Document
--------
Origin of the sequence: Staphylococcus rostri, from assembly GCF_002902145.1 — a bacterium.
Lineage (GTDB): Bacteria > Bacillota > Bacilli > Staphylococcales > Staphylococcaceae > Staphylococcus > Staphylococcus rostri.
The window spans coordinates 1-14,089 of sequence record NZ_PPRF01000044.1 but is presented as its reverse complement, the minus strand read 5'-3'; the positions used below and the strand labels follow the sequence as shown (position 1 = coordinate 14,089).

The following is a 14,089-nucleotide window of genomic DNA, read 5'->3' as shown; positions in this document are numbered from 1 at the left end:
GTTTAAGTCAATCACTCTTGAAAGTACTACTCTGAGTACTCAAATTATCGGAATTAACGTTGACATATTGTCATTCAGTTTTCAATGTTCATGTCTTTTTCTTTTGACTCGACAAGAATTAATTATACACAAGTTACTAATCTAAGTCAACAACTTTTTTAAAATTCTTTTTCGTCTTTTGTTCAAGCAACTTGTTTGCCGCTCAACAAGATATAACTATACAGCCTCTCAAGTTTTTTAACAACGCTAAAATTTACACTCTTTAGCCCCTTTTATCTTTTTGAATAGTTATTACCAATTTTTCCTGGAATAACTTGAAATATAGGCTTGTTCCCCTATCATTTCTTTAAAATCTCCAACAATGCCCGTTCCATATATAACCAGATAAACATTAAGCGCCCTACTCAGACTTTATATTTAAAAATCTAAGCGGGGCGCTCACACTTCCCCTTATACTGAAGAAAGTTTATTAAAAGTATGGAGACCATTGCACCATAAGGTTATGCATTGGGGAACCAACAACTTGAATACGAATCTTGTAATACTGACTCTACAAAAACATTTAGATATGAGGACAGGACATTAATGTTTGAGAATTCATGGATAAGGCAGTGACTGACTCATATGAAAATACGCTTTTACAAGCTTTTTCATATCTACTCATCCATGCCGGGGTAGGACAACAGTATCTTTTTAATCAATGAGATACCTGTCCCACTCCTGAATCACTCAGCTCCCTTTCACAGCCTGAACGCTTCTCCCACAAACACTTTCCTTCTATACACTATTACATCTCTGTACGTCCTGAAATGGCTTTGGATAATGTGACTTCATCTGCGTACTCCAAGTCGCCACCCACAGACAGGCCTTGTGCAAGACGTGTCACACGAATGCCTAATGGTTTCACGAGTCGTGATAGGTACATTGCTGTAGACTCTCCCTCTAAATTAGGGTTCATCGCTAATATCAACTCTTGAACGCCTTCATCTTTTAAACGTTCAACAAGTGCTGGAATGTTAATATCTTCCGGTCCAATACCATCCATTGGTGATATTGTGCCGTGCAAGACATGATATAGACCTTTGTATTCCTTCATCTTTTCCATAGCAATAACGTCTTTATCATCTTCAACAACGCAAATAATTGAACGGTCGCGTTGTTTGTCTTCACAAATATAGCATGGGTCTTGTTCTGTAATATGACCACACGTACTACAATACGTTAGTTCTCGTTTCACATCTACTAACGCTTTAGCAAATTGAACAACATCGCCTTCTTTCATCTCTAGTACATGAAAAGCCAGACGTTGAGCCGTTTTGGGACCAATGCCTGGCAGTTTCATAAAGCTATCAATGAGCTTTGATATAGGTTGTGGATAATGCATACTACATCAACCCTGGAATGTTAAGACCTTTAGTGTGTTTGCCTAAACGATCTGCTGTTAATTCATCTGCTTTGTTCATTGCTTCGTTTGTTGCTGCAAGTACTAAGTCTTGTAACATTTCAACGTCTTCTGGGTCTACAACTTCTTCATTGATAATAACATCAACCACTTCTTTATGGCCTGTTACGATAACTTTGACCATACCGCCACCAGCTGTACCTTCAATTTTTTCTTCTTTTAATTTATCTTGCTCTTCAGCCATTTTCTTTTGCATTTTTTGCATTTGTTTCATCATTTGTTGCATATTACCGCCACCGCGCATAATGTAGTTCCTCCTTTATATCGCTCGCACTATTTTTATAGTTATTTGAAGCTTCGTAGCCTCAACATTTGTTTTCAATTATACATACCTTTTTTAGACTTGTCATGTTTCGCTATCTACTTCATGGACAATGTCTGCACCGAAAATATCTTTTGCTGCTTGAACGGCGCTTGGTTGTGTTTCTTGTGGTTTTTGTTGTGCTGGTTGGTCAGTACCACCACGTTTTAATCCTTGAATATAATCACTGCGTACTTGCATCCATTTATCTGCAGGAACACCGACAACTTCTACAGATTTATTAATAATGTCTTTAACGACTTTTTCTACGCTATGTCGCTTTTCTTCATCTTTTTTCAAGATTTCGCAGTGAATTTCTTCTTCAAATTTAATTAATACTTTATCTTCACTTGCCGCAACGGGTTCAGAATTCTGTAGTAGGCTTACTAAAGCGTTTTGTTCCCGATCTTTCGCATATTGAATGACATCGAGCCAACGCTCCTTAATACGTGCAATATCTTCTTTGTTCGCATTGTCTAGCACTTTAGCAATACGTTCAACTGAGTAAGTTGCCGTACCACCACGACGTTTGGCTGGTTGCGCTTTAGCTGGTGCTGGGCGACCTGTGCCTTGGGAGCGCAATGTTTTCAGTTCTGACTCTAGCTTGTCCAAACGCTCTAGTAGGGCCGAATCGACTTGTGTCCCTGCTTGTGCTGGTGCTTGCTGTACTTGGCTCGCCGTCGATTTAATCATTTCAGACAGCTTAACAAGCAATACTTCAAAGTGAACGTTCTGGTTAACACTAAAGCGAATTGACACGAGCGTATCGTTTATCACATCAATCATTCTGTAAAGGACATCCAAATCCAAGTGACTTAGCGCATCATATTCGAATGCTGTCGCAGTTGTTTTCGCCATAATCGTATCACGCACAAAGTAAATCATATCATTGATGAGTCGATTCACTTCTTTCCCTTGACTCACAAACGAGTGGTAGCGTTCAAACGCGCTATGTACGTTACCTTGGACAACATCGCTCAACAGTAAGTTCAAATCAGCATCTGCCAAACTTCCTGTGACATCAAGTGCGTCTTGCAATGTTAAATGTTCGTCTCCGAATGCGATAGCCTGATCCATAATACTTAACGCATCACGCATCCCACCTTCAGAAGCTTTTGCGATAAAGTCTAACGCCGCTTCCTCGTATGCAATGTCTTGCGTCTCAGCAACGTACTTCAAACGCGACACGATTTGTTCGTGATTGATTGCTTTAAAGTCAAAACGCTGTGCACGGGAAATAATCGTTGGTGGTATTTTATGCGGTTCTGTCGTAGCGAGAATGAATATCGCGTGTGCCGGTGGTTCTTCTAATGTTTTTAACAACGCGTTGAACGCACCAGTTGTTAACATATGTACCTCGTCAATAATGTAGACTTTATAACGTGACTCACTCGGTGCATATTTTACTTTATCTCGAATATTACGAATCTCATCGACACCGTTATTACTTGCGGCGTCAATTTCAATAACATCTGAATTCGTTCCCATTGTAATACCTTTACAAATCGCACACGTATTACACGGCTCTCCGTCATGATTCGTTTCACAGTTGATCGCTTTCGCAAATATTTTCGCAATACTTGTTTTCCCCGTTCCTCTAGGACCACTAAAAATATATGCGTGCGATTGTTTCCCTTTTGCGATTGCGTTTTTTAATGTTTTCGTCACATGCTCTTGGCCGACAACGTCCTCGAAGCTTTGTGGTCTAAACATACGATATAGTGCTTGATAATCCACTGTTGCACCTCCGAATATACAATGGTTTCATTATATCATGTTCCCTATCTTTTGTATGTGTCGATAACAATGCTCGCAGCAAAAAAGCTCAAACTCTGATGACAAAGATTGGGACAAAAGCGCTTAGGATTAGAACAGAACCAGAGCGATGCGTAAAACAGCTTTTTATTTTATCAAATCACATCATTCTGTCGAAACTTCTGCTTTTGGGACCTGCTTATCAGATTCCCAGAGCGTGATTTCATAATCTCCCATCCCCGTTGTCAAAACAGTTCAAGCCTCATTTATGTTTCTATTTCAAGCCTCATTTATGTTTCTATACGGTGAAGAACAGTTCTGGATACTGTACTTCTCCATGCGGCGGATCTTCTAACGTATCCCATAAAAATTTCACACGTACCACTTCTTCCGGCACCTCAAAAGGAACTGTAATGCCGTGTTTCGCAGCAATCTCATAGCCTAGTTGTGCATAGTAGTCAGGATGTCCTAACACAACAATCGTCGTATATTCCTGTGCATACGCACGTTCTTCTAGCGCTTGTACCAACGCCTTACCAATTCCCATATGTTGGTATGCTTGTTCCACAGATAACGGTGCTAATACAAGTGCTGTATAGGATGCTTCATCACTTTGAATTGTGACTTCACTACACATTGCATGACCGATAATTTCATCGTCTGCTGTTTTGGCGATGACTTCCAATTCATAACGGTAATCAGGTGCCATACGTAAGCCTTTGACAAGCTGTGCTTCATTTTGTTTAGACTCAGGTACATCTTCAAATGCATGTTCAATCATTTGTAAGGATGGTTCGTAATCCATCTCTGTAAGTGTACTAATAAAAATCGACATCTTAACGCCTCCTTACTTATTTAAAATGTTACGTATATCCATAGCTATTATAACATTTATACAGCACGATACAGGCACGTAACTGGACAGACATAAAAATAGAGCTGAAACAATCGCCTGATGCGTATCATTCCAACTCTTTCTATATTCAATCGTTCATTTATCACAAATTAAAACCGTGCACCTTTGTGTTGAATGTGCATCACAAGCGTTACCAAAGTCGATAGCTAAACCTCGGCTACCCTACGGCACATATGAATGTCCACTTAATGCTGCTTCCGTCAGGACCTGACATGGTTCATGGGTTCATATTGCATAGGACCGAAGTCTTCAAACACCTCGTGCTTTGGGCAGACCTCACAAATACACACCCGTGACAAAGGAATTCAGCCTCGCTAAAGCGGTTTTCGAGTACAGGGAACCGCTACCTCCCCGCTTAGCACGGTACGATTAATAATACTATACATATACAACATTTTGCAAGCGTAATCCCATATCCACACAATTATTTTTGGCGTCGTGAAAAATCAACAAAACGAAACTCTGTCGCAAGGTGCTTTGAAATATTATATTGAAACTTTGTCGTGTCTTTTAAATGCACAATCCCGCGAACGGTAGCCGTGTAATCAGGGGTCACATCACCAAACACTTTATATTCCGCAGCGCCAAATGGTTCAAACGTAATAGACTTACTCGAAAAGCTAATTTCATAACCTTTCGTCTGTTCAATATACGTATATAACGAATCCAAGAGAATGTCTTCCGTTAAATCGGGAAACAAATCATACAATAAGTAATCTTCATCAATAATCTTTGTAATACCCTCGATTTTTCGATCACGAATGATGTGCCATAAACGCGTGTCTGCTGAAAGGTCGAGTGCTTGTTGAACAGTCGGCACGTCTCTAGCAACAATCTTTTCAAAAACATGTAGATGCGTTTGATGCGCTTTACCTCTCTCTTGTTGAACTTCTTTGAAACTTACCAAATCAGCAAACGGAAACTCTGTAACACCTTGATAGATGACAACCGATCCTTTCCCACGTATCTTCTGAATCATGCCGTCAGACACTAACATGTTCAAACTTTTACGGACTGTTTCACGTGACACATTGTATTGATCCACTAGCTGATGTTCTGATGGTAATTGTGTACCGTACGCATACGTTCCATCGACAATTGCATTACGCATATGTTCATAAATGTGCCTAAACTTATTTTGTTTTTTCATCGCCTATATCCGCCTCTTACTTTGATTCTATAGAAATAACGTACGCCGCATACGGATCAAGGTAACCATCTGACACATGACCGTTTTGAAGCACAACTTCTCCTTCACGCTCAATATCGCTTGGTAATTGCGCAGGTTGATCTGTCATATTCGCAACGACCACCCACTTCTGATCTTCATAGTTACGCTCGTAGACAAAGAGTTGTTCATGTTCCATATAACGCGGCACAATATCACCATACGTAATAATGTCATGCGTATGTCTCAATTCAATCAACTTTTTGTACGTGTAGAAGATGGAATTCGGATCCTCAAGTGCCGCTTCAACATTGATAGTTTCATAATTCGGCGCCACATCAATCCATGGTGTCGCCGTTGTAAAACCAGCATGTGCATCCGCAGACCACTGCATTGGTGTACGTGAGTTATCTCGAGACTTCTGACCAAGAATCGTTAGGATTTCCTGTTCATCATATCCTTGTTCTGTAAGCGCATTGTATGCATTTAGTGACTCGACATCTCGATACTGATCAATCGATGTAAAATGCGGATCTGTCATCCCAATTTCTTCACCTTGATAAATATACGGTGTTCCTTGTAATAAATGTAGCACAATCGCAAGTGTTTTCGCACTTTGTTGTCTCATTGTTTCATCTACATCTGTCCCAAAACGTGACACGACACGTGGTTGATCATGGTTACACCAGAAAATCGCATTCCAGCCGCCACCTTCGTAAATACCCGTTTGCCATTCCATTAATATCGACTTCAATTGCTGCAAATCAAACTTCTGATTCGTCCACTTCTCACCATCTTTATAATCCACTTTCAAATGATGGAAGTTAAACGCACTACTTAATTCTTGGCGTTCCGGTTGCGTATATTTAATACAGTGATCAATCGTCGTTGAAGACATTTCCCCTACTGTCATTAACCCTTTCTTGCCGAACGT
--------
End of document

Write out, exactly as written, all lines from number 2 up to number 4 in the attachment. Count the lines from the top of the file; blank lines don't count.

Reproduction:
Lineage (GTDB): Bacteria > Bacillota > Bacilli > Staphylococcales > Staphylococcaceae > Staphylococcus > Staphylococcus rostri.
The window spans coordinates 1-14,089 of sequence record NZ_PPRF01000044.1 but is presented as its reverse complement, the minus strand read 5'-3'; the positions used below and the strand labels follow the sequence as shown (position 1 = coordinate 14,089).

The following is a 14,089-nucleotide window of genomic DNA, read 5'->3' as shown; positions in this document are numbered from 1 at the left end: